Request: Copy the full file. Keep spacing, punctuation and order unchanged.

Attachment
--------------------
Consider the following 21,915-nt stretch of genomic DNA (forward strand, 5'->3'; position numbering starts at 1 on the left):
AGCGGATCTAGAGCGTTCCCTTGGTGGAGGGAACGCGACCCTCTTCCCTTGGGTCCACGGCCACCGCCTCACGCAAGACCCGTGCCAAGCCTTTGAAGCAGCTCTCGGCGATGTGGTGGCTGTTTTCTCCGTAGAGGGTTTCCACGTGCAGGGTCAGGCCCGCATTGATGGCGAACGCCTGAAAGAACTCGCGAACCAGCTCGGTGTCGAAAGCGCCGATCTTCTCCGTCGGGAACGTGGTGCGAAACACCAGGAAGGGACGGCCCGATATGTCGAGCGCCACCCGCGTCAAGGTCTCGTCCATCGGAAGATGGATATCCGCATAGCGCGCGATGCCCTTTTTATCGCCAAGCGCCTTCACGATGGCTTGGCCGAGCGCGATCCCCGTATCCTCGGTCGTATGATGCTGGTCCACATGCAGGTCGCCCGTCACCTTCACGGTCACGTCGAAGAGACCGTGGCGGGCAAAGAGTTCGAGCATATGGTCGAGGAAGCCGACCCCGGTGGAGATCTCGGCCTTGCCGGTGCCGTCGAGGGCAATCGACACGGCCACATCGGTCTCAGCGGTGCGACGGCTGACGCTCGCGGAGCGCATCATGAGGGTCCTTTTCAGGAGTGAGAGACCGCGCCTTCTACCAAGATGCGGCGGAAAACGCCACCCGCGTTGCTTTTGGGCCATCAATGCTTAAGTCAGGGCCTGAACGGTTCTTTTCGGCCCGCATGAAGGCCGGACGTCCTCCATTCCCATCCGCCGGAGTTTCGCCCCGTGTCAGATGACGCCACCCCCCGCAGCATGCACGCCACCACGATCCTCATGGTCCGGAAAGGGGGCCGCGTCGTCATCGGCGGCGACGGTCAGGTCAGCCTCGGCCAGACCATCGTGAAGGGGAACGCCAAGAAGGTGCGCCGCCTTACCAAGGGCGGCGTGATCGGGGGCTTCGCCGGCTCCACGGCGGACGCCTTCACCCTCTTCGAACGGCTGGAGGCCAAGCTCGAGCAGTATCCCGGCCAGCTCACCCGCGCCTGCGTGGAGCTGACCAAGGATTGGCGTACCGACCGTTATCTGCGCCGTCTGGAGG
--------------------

Consider the following 21,915-nt stretch of genomic DNA (forward strand, 5'->3'; position numbering starts at 1 on the left):
AGCGGATCTAGAGCGTTCCCTTGGTGGAGGGAACGCGACCCTCTTCCCTTGGGTCCACGGCCACCGCCTCACGCAAGACCCGTGCCAAGCCTTTGAAGCAGCTCTCGGCGATGTGGTGGCTGTTTTCTCCGTAGAGGGTTTCCACGTGCAGGGTCAGGCCCGCATTGATGGCGAACGCCTGAAAGAACTCGCGAACCAGCTCGGTGTCGAAAGCGCCGATCTTCTCCGTCGGGAACGTGGTGCGAAACACCAGGAAGGGACGGCCCGATATGTCGAGCGCCACCCGCGTCAAGGTCTCGTCCATCGGAAGATGGATATCCGCATAGCGCGCGATGCCCTTTTTATCGCCAAGCGCCTTCACGATGGCTTGGCCGAGCGCGATCCCCGTATCCTCGGTCGTATGATGCTGGTCCACATGCAGGTCGCCCGTCACCTTCACGGTCACGTCGAAGAGACCGTGGCGGGCAAAGAGTTCGAGCATATGGTCGAGGAAGCCGACCCCGGTGGAGATCTCGGCCTTGCCGGTGCCGTCGAGGGCAATCGACACGGCCACATCGGTCTCAGCGGTGCGACGGCTGACGCTCGCGGAGCGCATCATGAGGGTCCTTTTCAGGAGTGAGAGACCGCGCCTTCTACCAAGATGCGGCGGAAAACGCCACCCGCGTTGCTTTTGGGCCATCAATGCTTAAGTCAGGGCCTGAACGGTTCTTTTCGGCCCGCATGAAGGCCGGACGTCCTCCATTCCCATCCGCCGGAGTTTCGCCCCGTGTCAGATGACGCCACCCCCCGCAGCATGCACGCCACCACGATCCTCATGGTCCGGAAAGGGGGCCGCGTCGTCATCGGCGGCGACGGTCAGGTCAGCCTCGGCCAGACCATCGTGAAGGGGAACGCCAAGAAGGTGCGCCGCCTTACCAAGGGCGGCGTGATCGGGGGCTTCGCCGGCTCCACGGCGGACGCCTTCACCCTCTTCGAACGGCTGGAGGCCAAGCTCGAGCAGTATCCCGGCCAGCTCACCCGCGCCTGCGTGGAGCTGACCAAGGATTGGCGTACCGACCGTTATCTGCGCCGTCTGGAGG